While it's technically "that time of year" again, I think that gingerbread houses are fun for any holiday. I started having gingerbread house parties last Christmas as my way of bringing a family tradition (thanks Aunt Denise!) to my new digs in Los Angeles. It was so much fun I did gingerbread houses again for my Halloween party (they were haunted houses, geddit?), and now I'm working on my second winter gingerbread party. I've been asked how to put together houses so that others can host their own parties, and I'm happy to share the fun!

Step 1: Day One: Shopping

If you're working, going to school, or are just busy, you're going to want to start preparing for your party a few days in advance.

Go over your recipes and take stock of what's in your kitchen. If you're not a big baker, and if you've never made gingerbread before, it's likely you don't have some of the essential tools and ingredients. If you do like to get busy in the kitchen, make sure you have enough of everything. It'll save you 11th hour trips to the store (or save you from having to beg your boyfriend to go for you).

Here's what you'll need for one batch of gingerbread. Each batch will make about two 3" x 5" houses, so plan accordingly.

1 C. (2 sticks) margarine
1 C. brown sugar
1 C. unsulfured molasses
3 eggs
8 - 9 C. sifted all-purpose flour
1 tblsp. baking soda
1 tsp. salt

Spice Mix:
1 tsp. allspice
1 tsp. cinnamon
1 tsp. ground cloves
1 tsp. ground ginger

(NOTE: I've found that the below frosting recipes were enough for 7-8 houses.)

Royal Icing (the "cement" icing):
Meringue powder (from bakery or craft stores)
1 lb. powdered sugar

Buttercream frosting (the colored decorating frosting):
1/3 cup of butter or margarine
4 1/2 cups sifted powdered sugar
1/4 cup milk
1 1/2 tsp. vanilla
milk (until you get the desired texture)
food coloring

Some of these tools are simple, some are unexpected. Some are also recommendations, but not necessary.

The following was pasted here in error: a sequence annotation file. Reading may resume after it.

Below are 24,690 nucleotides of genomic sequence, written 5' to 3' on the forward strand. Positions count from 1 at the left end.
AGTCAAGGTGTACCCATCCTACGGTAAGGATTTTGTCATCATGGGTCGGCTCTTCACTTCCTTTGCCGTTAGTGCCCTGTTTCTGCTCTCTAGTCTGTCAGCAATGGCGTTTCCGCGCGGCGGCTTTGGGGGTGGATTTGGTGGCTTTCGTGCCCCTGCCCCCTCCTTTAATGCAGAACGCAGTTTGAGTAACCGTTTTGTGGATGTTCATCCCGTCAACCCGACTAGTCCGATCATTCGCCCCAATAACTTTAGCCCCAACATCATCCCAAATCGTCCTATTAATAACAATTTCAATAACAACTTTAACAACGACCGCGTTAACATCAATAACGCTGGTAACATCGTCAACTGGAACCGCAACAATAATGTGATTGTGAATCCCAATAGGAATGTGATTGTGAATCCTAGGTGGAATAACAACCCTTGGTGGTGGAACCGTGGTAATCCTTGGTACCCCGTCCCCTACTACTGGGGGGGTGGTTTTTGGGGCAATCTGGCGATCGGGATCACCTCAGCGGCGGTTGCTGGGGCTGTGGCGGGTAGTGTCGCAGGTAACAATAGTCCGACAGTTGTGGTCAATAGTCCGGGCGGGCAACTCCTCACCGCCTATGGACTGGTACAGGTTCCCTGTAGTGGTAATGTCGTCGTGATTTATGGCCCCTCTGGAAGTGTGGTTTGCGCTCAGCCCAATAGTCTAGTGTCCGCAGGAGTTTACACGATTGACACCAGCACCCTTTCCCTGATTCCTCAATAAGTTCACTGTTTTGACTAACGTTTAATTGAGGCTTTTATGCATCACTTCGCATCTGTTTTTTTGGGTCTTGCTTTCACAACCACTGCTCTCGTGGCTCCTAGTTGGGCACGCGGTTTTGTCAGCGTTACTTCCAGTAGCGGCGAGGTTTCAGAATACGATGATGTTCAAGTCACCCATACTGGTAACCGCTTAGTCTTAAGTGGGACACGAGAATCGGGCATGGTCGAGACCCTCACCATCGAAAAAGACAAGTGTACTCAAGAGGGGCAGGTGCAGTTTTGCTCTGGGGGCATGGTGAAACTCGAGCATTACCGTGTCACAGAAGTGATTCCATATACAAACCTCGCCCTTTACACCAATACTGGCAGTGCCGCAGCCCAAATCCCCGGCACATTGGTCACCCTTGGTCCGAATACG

Kitchenaid mixer (nice if you can get it, but it's not necessary)
multiple pastry bags / tips
mixing bowls
cookie racks
paper plates (large, sturdy plates for houses)
Saran Wrap
cookie cutters (if desired)
cookie sheets
oven mits
electric mixer
serving bowls
paper towels
measuring spoons
measuring cups
Ziploc bags
rolling pin
cutting board
long sewing straight pins w/ plastic balls on the ends
candy, sprinkles, etc. for decorating

Once you have everything you need...
I might make a gingerbread Companion Cube! Its been a week after beating the game and im still thinking with portals XD!!!
We're making these in foods class! My group is making a castle. :-D
that looks yummy. ill try one.
Don't forget the gingerbread "for sale - bank owned" sign!
yummy;) i hope that my schools foods class lets the students take some "home" then i'll get some in geometry class
Sweet! (no pun intended) I made lots of gingerbread lately but never had the idea to actually build a house. I'm wondering whether it would be possible to bake the gingerbread in a "house" shape instead of assembling with royal icing. Some sort of support structure would be required. I thought it might impress some of my civil eng friends.
I've always had more fun building gingerbread houses compared to eating them... which lead me to discover just how fire retardant these things actually are :p
do you think they would stand a plasma cutter
Very nice and creative. Great instructable on how to cook it and cut it out! My sister cheated last week and made little redneck trailers out of icing and graham crackers complete with clothes line, car on blocks, and couch on the front porch!! Endless possibilities!!
interesting, think shell do a farm next with <a rel="nofollow" href="https://www.instructables.com/id/A-Thai-style-Chicken-BBQ-cooked-outside-in-10-15-m/">chicken</a> houses<br/>
Add this to the burning questions!
i always want to do this, these are freaking good!

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